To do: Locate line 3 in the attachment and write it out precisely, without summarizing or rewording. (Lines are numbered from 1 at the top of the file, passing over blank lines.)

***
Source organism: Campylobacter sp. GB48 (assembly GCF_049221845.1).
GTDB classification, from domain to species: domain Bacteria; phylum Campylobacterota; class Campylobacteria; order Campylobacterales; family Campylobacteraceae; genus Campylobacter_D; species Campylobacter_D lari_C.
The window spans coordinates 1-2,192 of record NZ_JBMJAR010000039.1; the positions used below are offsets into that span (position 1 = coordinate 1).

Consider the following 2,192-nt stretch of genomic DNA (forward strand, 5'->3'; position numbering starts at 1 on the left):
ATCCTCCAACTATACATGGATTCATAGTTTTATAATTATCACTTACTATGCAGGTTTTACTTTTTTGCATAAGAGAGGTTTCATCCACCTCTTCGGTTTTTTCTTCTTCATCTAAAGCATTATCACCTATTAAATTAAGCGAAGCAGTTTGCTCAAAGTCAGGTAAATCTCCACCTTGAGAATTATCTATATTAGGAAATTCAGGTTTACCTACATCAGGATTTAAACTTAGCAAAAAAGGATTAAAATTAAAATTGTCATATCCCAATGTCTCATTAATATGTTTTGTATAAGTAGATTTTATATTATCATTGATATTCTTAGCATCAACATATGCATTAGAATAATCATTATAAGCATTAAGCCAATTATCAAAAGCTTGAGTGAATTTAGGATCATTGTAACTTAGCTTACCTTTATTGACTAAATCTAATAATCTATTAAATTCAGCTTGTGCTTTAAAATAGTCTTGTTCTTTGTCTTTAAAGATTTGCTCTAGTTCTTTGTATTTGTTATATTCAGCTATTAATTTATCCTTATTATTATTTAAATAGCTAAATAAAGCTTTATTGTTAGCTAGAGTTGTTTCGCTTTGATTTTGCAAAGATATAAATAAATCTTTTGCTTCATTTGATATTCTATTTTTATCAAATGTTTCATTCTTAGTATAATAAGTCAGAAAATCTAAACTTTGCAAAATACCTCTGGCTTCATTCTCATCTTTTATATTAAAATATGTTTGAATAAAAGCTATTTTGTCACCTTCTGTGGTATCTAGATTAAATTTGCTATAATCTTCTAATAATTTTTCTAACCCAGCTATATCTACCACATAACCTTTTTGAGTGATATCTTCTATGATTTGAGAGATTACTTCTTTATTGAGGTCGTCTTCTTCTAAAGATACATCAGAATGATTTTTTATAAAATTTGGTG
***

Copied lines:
The window spans coordinates 1-2,192 of record NZ_JBMJAR010000039.1; the positions used below are offsets into that span (position 1 = coordinate 1).